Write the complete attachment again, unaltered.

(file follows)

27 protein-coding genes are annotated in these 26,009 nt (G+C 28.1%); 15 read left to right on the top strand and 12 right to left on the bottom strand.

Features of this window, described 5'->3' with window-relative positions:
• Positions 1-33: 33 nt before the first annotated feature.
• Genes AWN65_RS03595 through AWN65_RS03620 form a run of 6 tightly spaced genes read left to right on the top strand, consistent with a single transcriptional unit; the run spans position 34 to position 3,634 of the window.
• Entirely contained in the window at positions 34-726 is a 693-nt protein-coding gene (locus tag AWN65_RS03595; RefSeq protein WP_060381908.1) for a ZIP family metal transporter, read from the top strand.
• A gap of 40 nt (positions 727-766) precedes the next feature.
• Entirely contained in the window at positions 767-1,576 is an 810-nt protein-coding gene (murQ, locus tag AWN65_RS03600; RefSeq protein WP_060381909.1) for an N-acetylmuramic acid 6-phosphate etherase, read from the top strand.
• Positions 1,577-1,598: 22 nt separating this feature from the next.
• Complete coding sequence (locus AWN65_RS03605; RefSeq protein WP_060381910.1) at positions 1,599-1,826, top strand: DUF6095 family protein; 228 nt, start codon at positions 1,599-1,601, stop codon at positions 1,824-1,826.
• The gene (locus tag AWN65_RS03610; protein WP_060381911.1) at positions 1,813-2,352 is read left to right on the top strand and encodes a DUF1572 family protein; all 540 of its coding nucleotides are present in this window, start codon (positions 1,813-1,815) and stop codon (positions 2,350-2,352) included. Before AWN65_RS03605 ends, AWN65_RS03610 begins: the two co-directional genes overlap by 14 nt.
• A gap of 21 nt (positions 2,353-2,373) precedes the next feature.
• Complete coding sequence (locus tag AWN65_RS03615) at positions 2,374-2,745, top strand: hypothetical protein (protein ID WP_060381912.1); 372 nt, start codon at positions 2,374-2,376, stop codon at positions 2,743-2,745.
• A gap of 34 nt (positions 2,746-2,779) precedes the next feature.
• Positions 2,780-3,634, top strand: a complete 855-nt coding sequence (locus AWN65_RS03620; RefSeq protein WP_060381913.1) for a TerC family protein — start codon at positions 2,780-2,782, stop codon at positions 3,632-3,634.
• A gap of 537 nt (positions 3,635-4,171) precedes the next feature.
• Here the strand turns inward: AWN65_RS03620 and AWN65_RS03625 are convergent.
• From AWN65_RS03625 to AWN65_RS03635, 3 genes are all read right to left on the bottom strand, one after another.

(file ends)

27 protein-coding genes are annotated in these 26,009 nt (G+C 28.1%); 15 read left to right on the top strand and 12 right to left on the bottom strand.

Features of this window, described 5'->3' with window-relative positions:
• Positions 1-33: 33 nt before the first annotated feature.
• Genes AWN65_RS03595 through AWN65_RS03620 form a run of 6 tightly spaced genes read left to right on the top strand, consistent with a single transcriptional unit; the run spans position 34 to position 3,634 of the window.
• Entirely contained in the window at positions 34-726 is a 693-nt protein-coding gene (locus tag AWN65_RS03595; RefSeq protein WP_060381908.1) for a ZIP family metal transporter, read from the top strand.
• A gap of 40 nt (positions 727-766) precedes the next feature.
• Entirely contained in the window at positions 767-1,576 is an 810-nt protein-coding gene (murQ, locus tag AWN65_RS03600; RefSeq protein WP_060381909.1) for an N-acetylmuramic acid 6-phosphate etherase, read from the top strand.
• Positions 1,577-1,598: 22 nt separating this feature from the next.
• Complete coding sequence (locus AWN65_RS03605; RefSeq protein WP_060381910.1) at positions 1,599-1,826, top strand: DUF6095 family protein; 228 nt, start codon at positions 1,599-1,601, stop codon at positions 1,824-1,826.
• The gene (locus tag AWN65_RS03610; protein WP_060381911.1) at positions 1,813-2,352 is read left to right on the top strand and encodes a DUF1572 family protein; all 540 of its coding nucleotides are present in this window, start codon (positions 1,813-1,815) and stop codon (positions 2,350-2,352) included. Before AWN65_RS03605 ends, AWN65_RS03610 begins: the two co-directional genes overlap by 14 nt.
• A gap of 21 nt (positions 2,353-2,373) precedes the next feature.
• Complete coding sequence (locus tag AWN65_RS03615) at positions 2,374-2,745, top strand: hypothetical protein (protein ID WP_060381912.1); 372 nt, start codon at positions 2,374-2,376, stop codon at positions 2,743-2,745.
• A gap of 34 nt (positions 2,746-2,779) precedes the next feature.
• Positions 2,780-3,634, top strand: a complete 855-nt coding sequence (locus AWN65_RS03620; RefSeq protein WP_060381913.1) for a TerC family protein — start codon at positions 2,780-2,782, stop codon at positions 3,632-3,634.
• A gap of 537 nt (positions 3,635-4,171) precedes the next feature.
• Here the strand turns inward: AWN65_RS03620 and AWN65_RS03625 are convergent.
• From AWN65_RS03625 to AWN65_RS03635, 3 genes are all read right to left on the bottom strand, one after another.